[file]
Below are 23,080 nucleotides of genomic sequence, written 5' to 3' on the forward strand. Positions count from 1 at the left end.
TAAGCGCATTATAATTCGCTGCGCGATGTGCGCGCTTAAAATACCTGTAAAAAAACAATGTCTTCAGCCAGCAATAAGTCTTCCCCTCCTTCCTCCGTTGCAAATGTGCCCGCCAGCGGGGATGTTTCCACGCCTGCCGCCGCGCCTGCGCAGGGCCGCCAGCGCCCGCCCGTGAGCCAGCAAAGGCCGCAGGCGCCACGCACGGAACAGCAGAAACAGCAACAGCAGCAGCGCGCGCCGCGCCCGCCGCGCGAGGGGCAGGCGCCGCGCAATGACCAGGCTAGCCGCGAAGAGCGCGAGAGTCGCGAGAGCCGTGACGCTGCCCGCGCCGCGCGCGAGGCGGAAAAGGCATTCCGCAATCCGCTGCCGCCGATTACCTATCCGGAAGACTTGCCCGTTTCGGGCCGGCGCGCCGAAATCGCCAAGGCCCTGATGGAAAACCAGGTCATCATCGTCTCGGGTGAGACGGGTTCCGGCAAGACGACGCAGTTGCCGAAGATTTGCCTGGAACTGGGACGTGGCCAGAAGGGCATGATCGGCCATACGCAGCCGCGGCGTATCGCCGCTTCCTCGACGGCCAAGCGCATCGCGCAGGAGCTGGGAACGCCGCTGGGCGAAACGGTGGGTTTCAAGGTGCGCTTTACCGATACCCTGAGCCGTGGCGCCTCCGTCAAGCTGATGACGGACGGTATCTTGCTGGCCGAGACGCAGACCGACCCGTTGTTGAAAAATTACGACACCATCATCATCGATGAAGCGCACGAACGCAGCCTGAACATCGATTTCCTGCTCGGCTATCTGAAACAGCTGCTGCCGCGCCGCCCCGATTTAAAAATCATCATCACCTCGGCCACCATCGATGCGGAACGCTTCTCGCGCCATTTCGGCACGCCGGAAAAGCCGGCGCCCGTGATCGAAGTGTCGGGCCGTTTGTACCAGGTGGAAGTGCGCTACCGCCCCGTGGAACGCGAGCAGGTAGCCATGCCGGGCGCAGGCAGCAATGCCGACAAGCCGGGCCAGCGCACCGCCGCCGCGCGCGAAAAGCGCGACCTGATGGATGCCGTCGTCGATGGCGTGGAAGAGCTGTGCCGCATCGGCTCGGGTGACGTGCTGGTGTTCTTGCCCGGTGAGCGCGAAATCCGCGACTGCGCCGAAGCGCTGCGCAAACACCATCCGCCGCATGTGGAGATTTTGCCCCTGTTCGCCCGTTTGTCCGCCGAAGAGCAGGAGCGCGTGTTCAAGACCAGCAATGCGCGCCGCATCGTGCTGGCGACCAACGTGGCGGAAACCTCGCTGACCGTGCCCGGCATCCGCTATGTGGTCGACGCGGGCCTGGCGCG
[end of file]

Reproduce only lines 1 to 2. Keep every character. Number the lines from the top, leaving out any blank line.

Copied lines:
Below are 23,080 nucleotides of genomic sequence, written 5' to 3' on the forward strand. Positions count from 1 at the left end.
TAAGCGCATTATAATTCGCTGCGCGATGTGCGCGCTTAAAATACCTGTAAAAAAACAATGTCTTCAGCCAGCAATAAGTCTTCCCCTCCTTCCTCCGTTGCAAATGTGCCCGCCAGCGGGGATGTTTCCACGCCTGCCGCCGCGCCTGCGCAGGGCCGCCAGCGCCCGCCCGTGAGCCAGCAAAGGCCGCAGGCGCCACGCACGGAACAGCAGAAACAGCAACAGCAGCAGCGCGCGCCGCGCCCGCCGCGCGAGGGGCAGGCGCCGCGCAATGACCAGGCTAGCCGCGAAGAGCGCGAGAGTCGCGAGAGCCGTGACGCTGCCCGCGCCGCGCGCGAGGCGGAAAAGGCATTCCGCAATCCGCTGCCGCCGATTACCTATCCGGAAGACTTGCCCGTTTCGGGCCGGCGCGCCGAAATCGCCAAGGCCCTGATGGAAAACCAGGTCATCATCGTCTCGGGTGAGACGGGTTCCGGCAAGACGACGCAGTTGCCGAAGATTTGCCTGGAACTGGGACGTGGCCAGAAGGGCATGATCGGCCATACGCAGCCGCGGCGTATCGCCGCTTCCTCGACGGCCAAGCGCATCGCGCAGGAGCTGGGAACGCCGCTGGGCGAAACGGTGGGTTTCAAGGTGCGCTTTACCGATACCCTGAGCCGTGGCGCCTCCGTCAAGCTGATGACGGACGGTATCTTGCTGGCCGAGACGCAGACCGACCCGTTGTTGAAAAATTACGACACCATCATCATCGATGAAGCGCACGAACGCAGCCTGAACATCGATTTCCTGCTCGGCTATCTGAAACAGCTGCTGCCGCGCCGCCCCGATTTAAAAATCATCATCACCTCGGCCACCATCGATGCGGAACGCTTCTCGCGCCATTTCGGCACGCCGGAAAAGCCGGCGCCCGTGATCGAAGTGTCGGGCCGTTTGTACCAGGTGGAAGTGCGCTACCGCCCCGTGGAACGCGAGCAGGTAGCCATGCCGGGCGCAGGCAGCAATGCCGACAAGCCGGGCCAGCGCACCGCCGCCGCGCGCGAAAAGCGCGACCTGATGGATGCCGTCGTCGATGGCGTGGAAGAGCTGTGCCGCATCGGCTCGGGTGACGTGCTGGTGTTCTTGCCCGGTGAGCGCGAAATCCGCGACTGCGCCGAAGCGCTGCGCAAACACCATCCGCCGCATGTGGAGATTTTGCCCCTGTTCGCCCGTTTGTCCGCCGAAGAGCAGGAGCGCGTGTTCAAGACCAGCAATGCGCGCCGCATCGTGCTGGCGACCAACGTGGCGGAAACCTCGCTGACCGTGCCCGGCATCCGCTATGTGGTCGACGCGGGCCTGGCGCG